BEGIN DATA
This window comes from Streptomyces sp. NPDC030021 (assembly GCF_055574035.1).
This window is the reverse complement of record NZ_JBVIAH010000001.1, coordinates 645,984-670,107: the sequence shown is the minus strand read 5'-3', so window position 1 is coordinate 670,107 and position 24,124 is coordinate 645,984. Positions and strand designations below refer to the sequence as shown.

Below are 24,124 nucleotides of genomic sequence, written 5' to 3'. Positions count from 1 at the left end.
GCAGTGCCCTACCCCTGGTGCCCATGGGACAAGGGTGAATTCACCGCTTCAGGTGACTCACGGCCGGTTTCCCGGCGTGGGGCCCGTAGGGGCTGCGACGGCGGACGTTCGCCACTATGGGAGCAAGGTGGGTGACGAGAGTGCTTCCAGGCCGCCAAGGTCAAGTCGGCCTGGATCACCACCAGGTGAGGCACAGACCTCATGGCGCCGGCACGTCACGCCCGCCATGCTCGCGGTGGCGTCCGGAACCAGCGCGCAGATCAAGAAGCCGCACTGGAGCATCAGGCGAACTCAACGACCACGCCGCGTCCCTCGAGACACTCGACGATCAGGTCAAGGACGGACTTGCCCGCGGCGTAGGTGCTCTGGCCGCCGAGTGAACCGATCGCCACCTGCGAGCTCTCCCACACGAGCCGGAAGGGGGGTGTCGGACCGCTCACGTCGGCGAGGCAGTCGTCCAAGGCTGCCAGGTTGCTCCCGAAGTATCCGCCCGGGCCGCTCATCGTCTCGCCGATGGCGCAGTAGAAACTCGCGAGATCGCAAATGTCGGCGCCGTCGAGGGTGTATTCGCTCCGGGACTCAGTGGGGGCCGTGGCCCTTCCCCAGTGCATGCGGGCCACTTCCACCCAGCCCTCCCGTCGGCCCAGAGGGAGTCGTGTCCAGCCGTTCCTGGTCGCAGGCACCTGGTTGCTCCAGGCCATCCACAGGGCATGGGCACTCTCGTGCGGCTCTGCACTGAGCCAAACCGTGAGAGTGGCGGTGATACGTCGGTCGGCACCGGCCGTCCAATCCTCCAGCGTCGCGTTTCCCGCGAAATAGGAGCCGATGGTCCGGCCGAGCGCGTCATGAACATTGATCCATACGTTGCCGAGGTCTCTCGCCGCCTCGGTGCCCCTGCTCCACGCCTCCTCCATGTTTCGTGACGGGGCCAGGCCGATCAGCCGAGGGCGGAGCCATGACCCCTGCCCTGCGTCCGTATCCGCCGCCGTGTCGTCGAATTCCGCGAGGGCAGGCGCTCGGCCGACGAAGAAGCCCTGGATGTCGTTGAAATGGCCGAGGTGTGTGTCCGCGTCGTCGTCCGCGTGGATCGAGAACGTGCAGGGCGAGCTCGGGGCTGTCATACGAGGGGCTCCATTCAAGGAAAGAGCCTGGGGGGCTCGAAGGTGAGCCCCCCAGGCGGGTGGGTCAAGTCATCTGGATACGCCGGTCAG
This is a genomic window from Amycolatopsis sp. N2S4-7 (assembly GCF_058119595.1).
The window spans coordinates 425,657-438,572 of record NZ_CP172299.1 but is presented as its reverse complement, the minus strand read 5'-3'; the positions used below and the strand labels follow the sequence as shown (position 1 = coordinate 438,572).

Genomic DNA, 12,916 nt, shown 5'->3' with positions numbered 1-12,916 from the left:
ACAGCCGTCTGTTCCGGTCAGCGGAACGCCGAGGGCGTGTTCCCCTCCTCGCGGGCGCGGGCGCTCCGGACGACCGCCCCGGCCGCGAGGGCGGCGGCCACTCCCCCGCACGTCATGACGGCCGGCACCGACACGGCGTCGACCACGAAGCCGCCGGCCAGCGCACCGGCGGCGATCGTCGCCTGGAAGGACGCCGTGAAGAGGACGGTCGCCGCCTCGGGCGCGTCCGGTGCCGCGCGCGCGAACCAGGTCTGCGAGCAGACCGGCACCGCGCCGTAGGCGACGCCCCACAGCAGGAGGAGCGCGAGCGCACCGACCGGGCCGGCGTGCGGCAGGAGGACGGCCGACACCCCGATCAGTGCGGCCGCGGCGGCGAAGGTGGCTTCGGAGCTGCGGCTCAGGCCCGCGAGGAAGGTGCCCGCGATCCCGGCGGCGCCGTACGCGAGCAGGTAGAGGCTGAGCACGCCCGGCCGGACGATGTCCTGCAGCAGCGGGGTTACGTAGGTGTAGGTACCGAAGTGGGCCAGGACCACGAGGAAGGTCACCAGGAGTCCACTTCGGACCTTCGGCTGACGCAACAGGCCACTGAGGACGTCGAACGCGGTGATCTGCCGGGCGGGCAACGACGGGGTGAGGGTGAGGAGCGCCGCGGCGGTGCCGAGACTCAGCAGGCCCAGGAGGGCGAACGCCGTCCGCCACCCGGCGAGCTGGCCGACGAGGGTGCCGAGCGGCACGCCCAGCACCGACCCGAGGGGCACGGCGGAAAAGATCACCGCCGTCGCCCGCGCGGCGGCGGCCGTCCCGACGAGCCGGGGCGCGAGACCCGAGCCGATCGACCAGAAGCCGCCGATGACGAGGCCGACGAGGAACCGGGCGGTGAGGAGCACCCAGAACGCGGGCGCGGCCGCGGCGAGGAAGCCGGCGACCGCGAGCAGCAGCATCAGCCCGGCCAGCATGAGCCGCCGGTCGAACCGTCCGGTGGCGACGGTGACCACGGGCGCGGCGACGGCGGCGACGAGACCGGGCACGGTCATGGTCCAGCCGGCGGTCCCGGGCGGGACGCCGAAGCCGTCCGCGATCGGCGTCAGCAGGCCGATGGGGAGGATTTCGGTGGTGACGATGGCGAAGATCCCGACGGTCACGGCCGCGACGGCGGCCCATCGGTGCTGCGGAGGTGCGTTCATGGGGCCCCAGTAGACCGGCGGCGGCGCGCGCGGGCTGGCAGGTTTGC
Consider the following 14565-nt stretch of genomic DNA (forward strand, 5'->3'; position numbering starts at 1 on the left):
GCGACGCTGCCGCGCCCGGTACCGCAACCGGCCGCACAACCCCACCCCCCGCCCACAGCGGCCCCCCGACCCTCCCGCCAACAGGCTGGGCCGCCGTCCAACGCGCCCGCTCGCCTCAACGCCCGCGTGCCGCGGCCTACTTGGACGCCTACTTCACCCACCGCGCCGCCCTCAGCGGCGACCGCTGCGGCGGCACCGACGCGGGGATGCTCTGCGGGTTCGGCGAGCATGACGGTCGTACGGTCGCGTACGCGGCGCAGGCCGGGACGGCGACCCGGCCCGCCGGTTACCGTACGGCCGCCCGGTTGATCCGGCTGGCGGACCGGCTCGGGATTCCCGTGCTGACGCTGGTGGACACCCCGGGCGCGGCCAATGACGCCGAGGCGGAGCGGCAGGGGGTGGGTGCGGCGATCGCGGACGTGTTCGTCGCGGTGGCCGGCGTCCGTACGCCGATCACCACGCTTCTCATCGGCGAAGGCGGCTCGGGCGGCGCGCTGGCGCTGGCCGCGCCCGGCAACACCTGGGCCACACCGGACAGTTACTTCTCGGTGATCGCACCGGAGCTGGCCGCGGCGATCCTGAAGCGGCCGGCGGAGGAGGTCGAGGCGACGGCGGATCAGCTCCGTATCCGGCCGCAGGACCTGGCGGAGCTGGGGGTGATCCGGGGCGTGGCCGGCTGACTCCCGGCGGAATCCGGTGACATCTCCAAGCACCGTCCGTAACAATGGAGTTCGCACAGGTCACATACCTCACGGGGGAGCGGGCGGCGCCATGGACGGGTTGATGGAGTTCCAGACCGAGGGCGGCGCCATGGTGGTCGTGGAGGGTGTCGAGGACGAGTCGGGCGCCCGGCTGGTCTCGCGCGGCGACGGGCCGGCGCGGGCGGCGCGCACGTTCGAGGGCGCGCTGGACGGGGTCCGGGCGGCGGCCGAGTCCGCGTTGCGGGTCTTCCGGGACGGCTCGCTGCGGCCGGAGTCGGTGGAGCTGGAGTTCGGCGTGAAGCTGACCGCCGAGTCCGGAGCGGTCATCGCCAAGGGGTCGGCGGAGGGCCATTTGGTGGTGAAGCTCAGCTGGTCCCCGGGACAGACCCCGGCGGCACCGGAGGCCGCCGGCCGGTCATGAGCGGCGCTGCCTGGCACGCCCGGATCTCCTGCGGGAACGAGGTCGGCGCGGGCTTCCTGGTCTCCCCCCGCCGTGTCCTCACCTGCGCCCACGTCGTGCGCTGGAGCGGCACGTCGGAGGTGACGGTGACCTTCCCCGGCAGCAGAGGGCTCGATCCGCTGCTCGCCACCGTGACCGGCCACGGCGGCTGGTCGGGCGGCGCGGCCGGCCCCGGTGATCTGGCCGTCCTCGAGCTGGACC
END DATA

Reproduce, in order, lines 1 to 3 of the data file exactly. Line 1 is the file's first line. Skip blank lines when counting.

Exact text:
This window comes from Streptomyces sp. NPDC030021 (assembly GCF_055574035.1).
This window is the reverse complement of record NZ_JBVIAH010000001.1, coordinates 645,984-670,107: the sequence shown is the minus strand read 5'-3', so window position 1 is coordinate 670,107 and position 24,124 is coordinate 645,984. Positions and strand designations below refer to the sequence as shown.

Below are 24,124 nucleotides of genomic sequence, written 5' to 3'. Positions count from 1 at the left end.